The horses were stamping, the pine needles whispering in the wind when we arrived at the trailhead to climb to Taktsang, The Tiger’s Nest. We rode horses without reins, which was slightly disturbing for those of us who had ridden before. I had no control of my animal and could only cling to the leather lip of the saddle. The horses wandered loose after each other and our Bhutanese horse wranglers walked alongside us clicking, and prodding the ponies every few yards.
The pine forests felt and smelled like Colorado, but with our guide walking alongside us in his puffed robe (called a gho) and knee socks, I felt like I was riding through a scene in Robin Hood. White-washed shrines and prayer flags had been draped through the trees where glacial streams flowed down from the mountain. There were women in the woods selling Mandalas and prayer beads on blankets. The trail made of hard-packed orange dirt switch-backed up through the forests, opening up to deeply gouged valleys. Thunder beams sliced through storm clouds. The pines shivered. White haze rolled in and soon stinging rain was biting our bare skin as our horses mounted the first plateau. This is where we left our horses.
The rain now had crystals of ice in it even as the sun raged through and a rainbow bowed over the valley. At the crest of this plateau, a giant prayer wheel the size of a merry-go-round, creaked slowly in circles. A net of prayer flags called lung tra (“wind horse”) had been cast in a wide net of tangled sails against the sky. There was a fantastic view of the Tiger’s Nest from here, built high on the streaked cliff. The sky had split open now—bright sun, ocean blue storm clouds, the air painfully clear.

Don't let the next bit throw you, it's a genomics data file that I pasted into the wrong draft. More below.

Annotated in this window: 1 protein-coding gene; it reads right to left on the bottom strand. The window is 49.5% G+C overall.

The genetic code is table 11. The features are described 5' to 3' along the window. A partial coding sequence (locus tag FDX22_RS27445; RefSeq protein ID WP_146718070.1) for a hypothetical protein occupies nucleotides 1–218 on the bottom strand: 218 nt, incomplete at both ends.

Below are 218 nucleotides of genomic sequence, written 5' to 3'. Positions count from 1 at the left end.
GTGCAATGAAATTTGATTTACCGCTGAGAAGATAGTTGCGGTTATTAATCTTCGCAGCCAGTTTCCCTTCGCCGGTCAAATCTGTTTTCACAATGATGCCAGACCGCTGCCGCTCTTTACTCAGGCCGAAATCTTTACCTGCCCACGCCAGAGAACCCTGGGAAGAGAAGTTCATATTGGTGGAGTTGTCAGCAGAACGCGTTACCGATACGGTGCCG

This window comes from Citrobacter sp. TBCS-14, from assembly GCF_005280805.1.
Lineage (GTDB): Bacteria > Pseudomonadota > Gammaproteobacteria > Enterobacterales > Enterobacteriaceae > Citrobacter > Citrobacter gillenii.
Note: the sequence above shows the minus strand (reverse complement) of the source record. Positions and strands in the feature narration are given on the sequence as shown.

Coming around the bend, the Tiger’s Nest was poised directly at eye level, built into the rock face like a swallow’s nest. Prayer flags were suspended across the chasm like colorful gossamer spider threads. A waterfall leapt from a lip of rock high above our heads, the water flinging itself into a bank of snow. We climbed down the stairs, ducking under prayer flags that brushed our forehead. I literally couldn’t keep myself from gasping out loud, unable to believe the setting I was climbing into. Gold dragon tongues licked the wind from the eaves of the temples built into the cliff. Snow frosted the crests of the distant mountains. We took off our shoes and spun the cogs of ancient prayer wheels. We were the last visitors to come just before dusk.
A monk led us from temple to temple, climbing under the eaves of the dragons. Our socks on cold stones, such quietness. It was strange to feel the weather of being on the wall of a mountain, but at the same time ducking under curtains before gold gods. Some deities rode tigers, mad eyes filled with a sense of power. The tigers paws crushing the bodies of jealousy and attachment beneath it, a sash of scorpions slung around the god’s neck. For being a static statue, it felt alive, sending shivers running down my spine. We sat cross-legged at its feet. The altar was festooned with gold, pressed into reliefs of flickering dragons. Peacock feathers fluted on ornate teapots, butter lamps burning plumes of thick sweet smoke. The monk poured holy water into our hands. We slurped and through the droplets over our foreheads. It burned with the fragrance of eucalyptus.
It was time to go now, darkness swiftly thickening and we still had yet to climb down from the Tiger’s Nest. None of us wanted to leave this magic place, but the breeze at sunset was biting, promising cold as night came. As we descended from this sacred nest, we kept looking back at the lights piercing the sky as they came on with the stars. I couldn’t help but think that it was so high, it could be one of the constellations.